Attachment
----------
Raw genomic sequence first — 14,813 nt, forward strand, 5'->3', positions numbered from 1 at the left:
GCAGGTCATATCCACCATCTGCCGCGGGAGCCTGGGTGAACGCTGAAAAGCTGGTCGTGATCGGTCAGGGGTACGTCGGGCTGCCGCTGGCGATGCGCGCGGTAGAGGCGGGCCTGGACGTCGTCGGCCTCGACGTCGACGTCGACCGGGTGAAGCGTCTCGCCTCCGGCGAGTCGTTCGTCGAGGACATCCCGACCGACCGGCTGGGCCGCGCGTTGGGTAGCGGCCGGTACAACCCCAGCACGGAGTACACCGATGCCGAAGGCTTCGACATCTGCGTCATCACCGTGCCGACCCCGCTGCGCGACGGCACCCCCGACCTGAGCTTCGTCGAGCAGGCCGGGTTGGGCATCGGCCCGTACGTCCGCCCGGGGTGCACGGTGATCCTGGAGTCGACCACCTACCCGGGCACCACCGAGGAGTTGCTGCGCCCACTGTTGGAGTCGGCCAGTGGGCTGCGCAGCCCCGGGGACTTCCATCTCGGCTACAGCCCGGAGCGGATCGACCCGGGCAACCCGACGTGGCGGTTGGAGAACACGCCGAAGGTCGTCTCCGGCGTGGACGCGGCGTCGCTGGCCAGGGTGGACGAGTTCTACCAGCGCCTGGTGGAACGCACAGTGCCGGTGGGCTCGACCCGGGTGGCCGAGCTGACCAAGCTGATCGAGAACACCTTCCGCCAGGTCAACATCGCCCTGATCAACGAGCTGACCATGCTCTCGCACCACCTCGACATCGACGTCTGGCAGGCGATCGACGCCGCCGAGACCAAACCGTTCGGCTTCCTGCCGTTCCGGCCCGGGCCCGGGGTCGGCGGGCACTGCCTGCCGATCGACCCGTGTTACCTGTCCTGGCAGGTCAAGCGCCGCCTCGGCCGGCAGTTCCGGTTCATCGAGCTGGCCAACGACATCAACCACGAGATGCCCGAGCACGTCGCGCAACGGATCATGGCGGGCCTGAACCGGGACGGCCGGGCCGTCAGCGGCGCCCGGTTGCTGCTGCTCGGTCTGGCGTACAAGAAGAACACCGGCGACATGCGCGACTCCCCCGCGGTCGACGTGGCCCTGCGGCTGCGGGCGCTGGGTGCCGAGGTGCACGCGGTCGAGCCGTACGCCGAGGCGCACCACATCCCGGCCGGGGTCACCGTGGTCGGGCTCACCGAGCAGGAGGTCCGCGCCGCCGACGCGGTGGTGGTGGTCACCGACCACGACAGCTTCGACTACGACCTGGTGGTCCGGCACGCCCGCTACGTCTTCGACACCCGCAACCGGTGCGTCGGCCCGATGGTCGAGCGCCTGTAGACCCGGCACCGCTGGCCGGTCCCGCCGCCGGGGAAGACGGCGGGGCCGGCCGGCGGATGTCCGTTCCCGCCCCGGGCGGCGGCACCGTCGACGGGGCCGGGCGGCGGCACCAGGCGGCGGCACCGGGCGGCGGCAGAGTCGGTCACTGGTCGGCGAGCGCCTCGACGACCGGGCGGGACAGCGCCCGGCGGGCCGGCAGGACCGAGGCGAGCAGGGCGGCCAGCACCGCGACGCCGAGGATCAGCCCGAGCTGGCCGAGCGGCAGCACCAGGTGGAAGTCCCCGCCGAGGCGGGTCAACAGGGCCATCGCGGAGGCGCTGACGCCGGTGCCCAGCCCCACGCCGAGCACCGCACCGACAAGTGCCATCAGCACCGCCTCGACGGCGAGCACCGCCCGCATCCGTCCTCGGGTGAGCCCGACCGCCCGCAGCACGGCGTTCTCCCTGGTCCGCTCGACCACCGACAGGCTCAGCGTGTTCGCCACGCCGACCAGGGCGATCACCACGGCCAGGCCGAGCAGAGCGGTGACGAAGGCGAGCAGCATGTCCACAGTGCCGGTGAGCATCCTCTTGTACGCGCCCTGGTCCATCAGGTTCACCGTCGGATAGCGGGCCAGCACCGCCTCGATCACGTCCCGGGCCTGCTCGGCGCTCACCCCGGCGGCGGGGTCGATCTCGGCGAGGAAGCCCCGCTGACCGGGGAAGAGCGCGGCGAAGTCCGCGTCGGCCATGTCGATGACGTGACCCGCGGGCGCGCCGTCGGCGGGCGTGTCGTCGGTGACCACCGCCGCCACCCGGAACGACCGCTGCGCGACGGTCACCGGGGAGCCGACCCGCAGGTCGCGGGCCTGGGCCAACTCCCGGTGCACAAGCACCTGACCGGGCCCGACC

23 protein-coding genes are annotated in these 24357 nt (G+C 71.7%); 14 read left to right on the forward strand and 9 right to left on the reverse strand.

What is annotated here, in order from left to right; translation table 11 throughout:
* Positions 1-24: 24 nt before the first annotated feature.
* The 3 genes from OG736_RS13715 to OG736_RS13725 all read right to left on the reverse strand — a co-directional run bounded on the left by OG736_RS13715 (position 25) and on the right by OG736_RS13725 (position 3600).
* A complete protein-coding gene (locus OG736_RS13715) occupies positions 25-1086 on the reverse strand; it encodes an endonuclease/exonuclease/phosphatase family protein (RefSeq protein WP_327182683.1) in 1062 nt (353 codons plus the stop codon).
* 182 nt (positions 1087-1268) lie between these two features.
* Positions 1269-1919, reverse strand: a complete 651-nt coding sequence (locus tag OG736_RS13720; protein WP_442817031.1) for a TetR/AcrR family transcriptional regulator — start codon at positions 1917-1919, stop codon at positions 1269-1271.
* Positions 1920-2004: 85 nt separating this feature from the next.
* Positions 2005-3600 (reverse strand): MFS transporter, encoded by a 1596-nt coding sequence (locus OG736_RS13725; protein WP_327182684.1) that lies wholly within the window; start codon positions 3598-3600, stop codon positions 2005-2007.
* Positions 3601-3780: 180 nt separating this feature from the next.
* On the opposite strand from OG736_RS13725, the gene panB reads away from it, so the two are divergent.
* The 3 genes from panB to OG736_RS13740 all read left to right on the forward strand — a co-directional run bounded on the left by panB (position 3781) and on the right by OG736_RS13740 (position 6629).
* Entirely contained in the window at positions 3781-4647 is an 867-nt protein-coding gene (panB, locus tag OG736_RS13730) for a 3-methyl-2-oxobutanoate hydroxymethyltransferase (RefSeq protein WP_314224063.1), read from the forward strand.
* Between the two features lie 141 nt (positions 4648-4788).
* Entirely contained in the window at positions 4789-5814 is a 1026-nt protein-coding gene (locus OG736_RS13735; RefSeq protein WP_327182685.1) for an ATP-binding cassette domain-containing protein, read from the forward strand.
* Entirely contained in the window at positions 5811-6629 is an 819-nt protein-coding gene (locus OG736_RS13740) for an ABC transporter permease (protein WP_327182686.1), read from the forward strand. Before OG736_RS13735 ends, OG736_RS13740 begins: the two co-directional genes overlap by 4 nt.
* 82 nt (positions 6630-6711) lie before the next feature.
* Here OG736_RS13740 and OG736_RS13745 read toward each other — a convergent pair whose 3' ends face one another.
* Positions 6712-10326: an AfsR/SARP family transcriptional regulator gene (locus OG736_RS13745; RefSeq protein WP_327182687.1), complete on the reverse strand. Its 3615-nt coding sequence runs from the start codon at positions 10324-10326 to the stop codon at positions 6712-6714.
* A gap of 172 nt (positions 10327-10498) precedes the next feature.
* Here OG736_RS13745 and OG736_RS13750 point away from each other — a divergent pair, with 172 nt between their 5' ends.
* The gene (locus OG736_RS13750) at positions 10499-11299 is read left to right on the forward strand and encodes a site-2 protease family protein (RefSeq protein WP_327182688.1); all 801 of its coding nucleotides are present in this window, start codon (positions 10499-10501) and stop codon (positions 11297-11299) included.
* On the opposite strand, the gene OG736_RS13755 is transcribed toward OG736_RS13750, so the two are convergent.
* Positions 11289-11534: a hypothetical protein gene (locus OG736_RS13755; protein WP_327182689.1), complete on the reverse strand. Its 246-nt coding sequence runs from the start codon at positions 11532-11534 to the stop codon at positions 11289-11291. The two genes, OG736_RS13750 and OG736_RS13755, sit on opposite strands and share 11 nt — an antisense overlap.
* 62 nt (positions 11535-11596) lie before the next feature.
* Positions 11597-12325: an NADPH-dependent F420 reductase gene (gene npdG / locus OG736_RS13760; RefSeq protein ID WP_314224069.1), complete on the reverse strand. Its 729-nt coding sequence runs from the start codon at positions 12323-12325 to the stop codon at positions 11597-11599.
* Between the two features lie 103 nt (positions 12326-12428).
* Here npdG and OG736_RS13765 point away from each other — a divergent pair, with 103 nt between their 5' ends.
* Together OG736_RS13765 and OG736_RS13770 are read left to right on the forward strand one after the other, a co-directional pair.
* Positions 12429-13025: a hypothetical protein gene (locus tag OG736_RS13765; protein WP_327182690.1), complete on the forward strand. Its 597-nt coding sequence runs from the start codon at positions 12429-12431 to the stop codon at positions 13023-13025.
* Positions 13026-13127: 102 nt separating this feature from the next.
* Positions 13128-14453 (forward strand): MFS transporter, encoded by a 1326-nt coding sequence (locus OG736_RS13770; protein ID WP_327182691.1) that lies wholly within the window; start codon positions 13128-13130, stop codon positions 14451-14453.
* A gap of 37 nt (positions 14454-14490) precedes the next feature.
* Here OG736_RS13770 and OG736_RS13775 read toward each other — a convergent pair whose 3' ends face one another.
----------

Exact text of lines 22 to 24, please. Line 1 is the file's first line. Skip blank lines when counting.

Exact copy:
* A gap of 172 nt (positions 10327-10498) precedes the next feature.
* Here OG736_RS13745 and OG736_RS13750 point away from each other — a divergent pair, with 172 nt between their 5' ends.
* The gene (locus OG736_RS13750) at positions 10499-11299 is read left to right on the forward strand and encodes a site-2 protease family protein (RefSeq protein WP_327182688.1); all 801 of its coding nucleotides are present in this window, start codon (positions 10499-10501) and stop codon (positions 11297-11299) included.